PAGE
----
OceanWorld


Topic Breakdown

Image List

Interactive Quiz

Real-Time Data

Helpful Links

WAVES and THEIR AFFAIRS with COASTLINES

The coast of all continents bear the marks of the sea. Some coastlines, like California's are narrow and rugged. Others, like the Atlantic coastal plain, rise gradually for hundreds of kilometers inland.

Breaking waves shape and form our coastlines. Waves can deposit (deposition) and carry away (erosion) sediment. As waves batter against the coast, they constantly erode and grind away the shore. Rocks and cliffs that are undercut by wave action fall into the sea where waves weather them into sand. Sometimes the eroded material is carried seaward where it is deposited--sometimes forming sand bars. The shape of the coastline is determined by the original materials (i.e. rock types) and their resistance to wave erosion. How quickly erosion along the shore takes place depends on several factors one of which is the amount of energy released by the waves as they approach the coast or shore. Not all waves expend their energy on the shore. They may break farther seaward on sand bars or reefs.

We've only touched the surface of the ocean (waves). You may want to expend (spend) more energy and surf the wave issue further. Some suggested topics for future investigation are: Types of waves (breaker, plunger, spiller, etc.), Kelvin and Rossby waves, types of coastlines and how they are formed, and human interactions that attempt to control erosion of coasts.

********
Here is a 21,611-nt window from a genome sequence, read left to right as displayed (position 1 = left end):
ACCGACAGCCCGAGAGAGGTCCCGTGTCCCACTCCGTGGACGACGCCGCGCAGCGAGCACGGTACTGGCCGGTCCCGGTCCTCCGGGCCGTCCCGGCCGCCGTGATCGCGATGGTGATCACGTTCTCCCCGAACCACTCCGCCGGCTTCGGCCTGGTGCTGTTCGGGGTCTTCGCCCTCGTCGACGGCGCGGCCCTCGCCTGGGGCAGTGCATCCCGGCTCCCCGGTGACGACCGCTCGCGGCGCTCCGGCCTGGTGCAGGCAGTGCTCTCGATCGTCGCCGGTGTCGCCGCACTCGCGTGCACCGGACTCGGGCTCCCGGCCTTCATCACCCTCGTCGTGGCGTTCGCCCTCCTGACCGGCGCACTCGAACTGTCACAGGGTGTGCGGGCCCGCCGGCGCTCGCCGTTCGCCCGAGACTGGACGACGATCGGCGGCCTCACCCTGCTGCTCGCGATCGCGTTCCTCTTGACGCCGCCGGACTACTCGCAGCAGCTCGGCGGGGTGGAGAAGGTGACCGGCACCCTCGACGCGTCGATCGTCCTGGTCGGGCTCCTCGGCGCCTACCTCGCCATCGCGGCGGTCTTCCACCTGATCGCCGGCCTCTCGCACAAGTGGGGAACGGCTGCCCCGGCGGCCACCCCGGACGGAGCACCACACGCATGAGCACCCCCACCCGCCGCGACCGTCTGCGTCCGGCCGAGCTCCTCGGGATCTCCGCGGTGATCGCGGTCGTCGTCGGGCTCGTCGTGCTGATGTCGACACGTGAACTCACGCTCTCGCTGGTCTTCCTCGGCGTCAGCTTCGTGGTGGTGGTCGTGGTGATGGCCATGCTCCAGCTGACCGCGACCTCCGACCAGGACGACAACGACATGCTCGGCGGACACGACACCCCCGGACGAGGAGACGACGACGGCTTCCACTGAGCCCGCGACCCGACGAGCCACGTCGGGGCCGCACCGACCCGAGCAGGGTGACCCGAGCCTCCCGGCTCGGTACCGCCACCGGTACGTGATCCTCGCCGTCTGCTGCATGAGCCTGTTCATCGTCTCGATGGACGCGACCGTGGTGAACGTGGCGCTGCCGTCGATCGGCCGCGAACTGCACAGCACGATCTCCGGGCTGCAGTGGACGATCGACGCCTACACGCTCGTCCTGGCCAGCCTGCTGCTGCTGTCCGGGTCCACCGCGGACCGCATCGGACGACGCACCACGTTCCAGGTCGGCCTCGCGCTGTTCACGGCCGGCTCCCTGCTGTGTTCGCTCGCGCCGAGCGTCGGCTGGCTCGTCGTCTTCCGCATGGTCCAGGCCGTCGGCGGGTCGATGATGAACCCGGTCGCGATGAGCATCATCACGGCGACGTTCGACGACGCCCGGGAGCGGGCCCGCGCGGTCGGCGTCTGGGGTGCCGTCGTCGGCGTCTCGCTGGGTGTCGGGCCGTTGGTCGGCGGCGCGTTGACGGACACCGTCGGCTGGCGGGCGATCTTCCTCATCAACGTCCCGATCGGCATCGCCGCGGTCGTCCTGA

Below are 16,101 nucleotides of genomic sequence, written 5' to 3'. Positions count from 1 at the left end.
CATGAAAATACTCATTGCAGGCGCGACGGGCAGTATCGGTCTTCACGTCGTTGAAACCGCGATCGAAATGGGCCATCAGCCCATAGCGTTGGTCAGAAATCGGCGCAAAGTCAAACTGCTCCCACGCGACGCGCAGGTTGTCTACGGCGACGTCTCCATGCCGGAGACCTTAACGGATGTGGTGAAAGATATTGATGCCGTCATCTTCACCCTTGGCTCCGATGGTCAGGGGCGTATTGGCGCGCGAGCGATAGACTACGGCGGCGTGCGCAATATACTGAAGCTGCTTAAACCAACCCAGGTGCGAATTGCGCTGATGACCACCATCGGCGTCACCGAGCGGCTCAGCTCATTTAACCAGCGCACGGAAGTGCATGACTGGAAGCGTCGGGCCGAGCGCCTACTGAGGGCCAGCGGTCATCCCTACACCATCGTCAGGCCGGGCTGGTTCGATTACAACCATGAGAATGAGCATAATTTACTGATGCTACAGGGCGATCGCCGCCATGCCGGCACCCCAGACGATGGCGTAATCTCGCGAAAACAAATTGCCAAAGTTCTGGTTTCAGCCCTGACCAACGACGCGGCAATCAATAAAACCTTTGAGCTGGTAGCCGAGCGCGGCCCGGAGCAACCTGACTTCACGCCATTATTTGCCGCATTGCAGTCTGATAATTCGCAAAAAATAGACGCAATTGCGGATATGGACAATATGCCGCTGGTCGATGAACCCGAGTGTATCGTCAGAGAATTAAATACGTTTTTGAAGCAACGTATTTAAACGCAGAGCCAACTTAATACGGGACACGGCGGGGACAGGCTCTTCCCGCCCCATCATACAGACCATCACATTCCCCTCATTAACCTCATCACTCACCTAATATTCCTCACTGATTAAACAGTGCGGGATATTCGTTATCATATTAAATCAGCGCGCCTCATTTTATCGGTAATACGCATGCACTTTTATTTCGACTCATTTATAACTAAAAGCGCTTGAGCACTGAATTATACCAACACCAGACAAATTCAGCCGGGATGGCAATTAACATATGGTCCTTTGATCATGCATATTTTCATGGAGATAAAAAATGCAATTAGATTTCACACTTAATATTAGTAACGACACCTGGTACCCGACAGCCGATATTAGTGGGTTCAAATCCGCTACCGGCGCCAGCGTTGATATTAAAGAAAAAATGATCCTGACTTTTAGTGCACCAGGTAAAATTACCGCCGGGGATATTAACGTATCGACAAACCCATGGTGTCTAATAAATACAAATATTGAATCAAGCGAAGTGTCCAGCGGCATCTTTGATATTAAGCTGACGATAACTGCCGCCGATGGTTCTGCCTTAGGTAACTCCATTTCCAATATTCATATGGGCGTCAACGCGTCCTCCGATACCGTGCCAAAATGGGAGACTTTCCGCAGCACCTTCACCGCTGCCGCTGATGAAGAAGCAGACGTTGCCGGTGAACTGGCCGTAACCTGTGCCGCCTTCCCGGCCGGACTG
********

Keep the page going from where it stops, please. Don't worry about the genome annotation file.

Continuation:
Questions that come to mind are:

  1. Why do deep water waves sometimes break instead of just getting bigger?
  2. If you were standing at the end of a pier with a stopwatch in hand, how would you measure the average wavelength of the waves that pass by?
  3. In strong storms at sea, ships often alter their course for safety reasons. They will travel directly into the direction from which the waves and wind are coming from (even if this is not the direction they intended to go in). Why do you think it would be safer to travel into the wind and seas than at an angle across the direction?
  4. In extreme (this is different than question 3) storms, ships may turn and travel in the same direction as the wind and waves are traveling (even if this takes them in the opposite direction they had planned to go). Why do you thing this may be safer than traveling into the wind and waves?
  5. Why do successive (one after the other) waves that arrive at the beach have different heights?

To find out the answers to these and other questions you may have,
check out our "Helpful Links"!